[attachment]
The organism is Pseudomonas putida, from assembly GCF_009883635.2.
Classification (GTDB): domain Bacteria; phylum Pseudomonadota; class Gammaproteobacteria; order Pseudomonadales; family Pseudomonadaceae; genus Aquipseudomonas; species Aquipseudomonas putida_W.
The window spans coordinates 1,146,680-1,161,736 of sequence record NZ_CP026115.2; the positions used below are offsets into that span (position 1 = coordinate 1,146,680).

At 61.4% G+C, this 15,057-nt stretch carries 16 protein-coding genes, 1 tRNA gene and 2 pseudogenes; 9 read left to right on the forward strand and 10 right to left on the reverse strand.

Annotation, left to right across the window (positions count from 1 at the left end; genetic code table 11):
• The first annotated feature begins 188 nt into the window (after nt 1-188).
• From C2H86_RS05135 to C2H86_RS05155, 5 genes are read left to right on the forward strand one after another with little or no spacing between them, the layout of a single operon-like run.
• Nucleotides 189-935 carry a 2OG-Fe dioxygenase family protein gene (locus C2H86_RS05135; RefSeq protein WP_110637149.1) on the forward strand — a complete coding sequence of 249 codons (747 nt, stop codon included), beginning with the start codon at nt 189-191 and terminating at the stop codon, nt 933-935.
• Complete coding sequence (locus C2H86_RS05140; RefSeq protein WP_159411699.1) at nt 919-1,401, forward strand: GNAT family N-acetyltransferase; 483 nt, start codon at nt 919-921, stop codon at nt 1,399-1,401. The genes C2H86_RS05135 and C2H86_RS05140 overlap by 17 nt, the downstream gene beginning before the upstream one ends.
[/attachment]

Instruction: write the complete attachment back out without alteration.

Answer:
The organism is Pseudomonas putida, from assembly GCF_009883635.2.
Classification (GTDB): domain Bacteria; phylum Pseudomonadota; class Gammaproteobacteria; order Pseudomonadales; family Pseudomonadaceae; genus Aquipseudomonas; species Aquipseudomonas putida_W.
The window spans coordinates 1,146,680-1,161,736 of sequence record NZ_CP026115.2; the positions used below are offsets into that span (position 1 = coordinate 1,146,680).

At 61.4% G+C, this 15,057-nt stretch carries 16 protein-coding genes, 1 tRNA gene and 2 pseudogenes; 9 read left to right on the forward strand and 10 right to left on the reverse strand.

Annotation, left to right across the window (positions count from 1 at the left end; genetic code table 11):
• The first annotated feature begins 188 nt into the window (after nt 1-188).
• From C2H86_RS05135 to C2H86_RS05155, 5 genes are read left to right on the forward strand one after another with little or no spacing between them, the layout of a single operon-like run.
• Nucleotides 189-935 carry a 2OG-Fe dioxygenase family protein gene (locus C2H86_RS05135; RefSeq protein WP_110637149.1) on the forward strand — a complete coding sequence of 249 codons (747 nt, stop codon included), beginning with the start codon at nt 189-191 and terminating at the stop codon, nt 933-935.
• Complete coding sequence (locus C2H86_RS05140; RefSeq protein WP_159411699.1) at nt 919-1,401, forward strand: GNAT family N-acetyltransferase; 483 nt, start codon at nt 919-921, stop codon at nt 1,399-1,401. The genes C2H86_RS05135 and C2H86_RS05140 overlap by 17 nt, the downstream gene beginning before the upstream one ends.